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Folks,

I'm for leaving well enough alone. How many "replicas" (Cobra and others) have been built over the years? Thousands. Granted, some of our united states treat these cars differently, and some states' residents may have a tougher time getting registered due to quirks in a particular state's regulations.

When you let Uncle Sam get his nose under the tent, you open up a whole new can of worms. Some issues have been mentioned above, like catalytics.

And don't think it will only apply to newly-built machines. Sooner or later, regulatory creep will set in. government regulators are never happy unless they can invent new areas of control to widen their area of responsibility and ensure their job security.

Just ask - when did the government dabble in a field and not screw it up?

Just my humble opinion.

Bill
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Old 03-28-2018, 07:23 AM
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Polio, moon landing, Hubble, Interstate highways, the DARPA designed internet and the list goes on. I know its popular to tear down but thinking counts.
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Old 03-28-2018, 10:19 AM
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Hear hear! Common sense is in short supply these days ...
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Old 01-19-2021, 04:21 PM
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Apparently this rule has been officially passed after being held up 5 years. I would expect we’ll hear more about complete turnkey cars soon from cobra manufacturers.
https://www.autoblog.com/2021/01/19/...r-sales-legal/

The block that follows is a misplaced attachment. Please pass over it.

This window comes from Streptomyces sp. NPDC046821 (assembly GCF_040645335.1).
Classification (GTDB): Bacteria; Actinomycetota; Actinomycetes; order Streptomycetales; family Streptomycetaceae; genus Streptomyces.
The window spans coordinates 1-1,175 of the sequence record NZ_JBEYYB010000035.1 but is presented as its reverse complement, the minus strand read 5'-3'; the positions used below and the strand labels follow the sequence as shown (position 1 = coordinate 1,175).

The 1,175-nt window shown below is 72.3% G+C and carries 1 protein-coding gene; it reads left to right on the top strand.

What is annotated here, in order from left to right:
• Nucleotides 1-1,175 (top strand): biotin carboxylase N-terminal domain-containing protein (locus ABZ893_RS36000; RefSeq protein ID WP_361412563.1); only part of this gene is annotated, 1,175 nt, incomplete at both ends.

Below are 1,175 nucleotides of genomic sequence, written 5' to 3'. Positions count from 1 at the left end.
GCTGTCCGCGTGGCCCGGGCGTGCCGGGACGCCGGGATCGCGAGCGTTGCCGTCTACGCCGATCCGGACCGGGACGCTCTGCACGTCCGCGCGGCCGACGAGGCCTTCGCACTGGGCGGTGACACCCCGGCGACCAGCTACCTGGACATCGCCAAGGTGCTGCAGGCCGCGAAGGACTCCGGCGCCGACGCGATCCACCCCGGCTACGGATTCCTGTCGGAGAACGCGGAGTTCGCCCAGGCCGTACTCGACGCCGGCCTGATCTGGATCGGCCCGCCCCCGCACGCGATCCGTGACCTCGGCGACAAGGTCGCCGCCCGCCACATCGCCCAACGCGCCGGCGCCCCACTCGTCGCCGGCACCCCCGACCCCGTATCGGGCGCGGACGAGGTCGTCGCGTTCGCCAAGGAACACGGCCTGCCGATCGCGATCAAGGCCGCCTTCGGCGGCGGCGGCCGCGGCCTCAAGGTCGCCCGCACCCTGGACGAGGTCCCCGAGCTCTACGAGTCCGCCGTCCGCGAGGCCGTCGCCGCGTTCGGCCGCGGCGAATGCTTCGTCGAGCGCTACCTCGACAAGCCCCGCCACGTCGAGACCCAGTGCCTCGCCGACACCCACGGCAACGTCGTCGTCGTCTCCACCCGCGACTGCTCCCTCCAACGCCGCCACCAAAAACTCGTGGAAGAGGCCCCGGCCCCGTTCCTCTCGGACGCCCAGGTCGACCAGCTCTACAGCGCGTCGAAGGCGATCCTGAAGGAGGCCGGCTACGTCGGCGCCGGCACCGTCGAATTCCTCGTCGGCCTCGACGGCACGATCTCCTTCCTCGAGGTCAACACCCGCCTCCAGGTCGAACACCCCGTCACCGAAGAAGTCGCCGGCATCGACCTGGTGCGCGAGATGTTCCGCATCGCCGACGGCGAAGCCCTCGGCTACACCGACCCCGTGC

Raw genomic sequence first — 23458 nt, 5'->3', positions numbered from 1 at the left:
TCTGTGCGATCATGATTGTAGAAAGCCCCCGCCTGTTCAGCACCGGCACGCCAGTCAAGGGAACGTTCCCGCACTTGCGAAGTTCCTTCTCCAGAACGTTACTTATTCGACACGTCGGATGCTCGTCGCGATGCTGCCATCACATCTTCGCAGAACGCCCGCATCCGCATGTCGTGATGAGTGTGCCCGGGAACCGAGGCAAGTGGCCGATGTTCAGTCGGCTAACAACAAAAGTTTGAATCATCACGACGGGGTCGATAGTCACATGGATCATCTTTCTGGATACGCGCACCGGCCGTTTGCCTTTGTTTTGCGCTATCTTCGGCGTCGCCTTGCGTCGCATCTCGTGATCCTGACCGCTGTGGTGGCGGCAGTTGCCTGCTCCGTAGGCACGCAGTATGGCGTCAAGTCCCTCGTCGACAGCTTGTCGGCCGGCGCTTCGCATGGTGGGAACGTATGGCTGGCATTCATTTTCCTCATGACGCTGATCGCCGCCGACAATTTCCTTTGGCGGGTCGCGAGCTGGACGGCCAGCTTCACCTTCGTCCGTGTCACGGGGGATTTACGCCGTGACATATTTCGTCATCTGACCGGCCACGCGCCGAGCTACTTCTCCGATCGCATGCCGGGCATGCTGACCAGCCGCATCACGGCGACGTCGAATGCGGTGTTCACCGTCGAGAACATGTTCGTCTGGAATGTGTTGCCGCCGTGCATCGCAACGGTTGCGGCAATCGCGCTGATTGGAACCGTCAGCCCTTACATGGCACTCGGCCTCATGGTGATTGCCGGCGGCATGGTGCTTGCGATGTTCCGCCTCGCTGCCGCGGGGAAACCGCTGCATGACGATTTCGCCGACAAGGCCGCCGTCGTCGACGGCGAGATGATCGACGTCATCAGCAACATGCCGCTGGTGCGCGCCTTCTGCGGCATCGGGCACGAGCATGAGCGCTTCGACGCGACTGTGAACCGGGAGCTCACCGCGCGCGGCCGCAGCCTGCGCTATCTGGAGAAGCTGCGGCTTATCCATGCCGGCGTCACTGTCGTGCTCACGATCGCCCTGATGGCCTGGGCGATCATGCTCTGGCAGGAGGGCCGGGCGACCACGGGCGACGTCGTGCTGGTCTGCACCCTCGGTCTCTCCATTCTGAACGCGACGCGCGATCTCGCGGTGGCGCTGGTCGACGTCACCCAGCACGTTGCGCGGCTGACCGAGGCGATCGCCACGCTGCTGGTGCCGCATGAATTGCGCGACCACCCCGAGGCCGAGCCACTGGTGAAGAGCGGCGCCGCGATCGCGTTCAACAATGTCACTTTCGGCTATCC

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Old 01-19-2021, 05:12 PM
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I think the regulation has been around for a while, but so far none of the majors has signed up for volume production of Cobra replicas. The biggest problem in the Cobra space is a compliant engine. In the US the only one so far is a Chevy LS3. Ford hasn't submitted the Coyote for it (at least that was the case last time I checked) and we know that the overall Coyote penetration into the Cobra space is fairly limited.

Plus, it's hardly "free" to turn this on for a manufacturer. Any Cobra in volume would have to come with a fair amount of "support", including a warranty and longer term support, ie, dealer network for repairs, etc. It wouldn't necessarily be legally required, but it would be logically required, and that's a huge expense. If I bought a turnkey car from Shelby or Superformance I'd expect a TON more than I get now.

I spoke with Lance a couple of years ago and he didn't seem to enthusiastic. His metric was pull rather than push. That is, he wasn't going to build cars on speculation but would gauge interest by "if you were to build it I'd be interested". So far I don't see any action, so I assume interest was minimal. Instead he was going to expand the interior fit and finish choices so you could get brown leather dashes and digital gauges and a radio (all for extra and special order) but he said that's what the younger crowd wanted and let's face it, Cobras are going nowhere, let alone staying the same, unless some young blood comes into the hobby.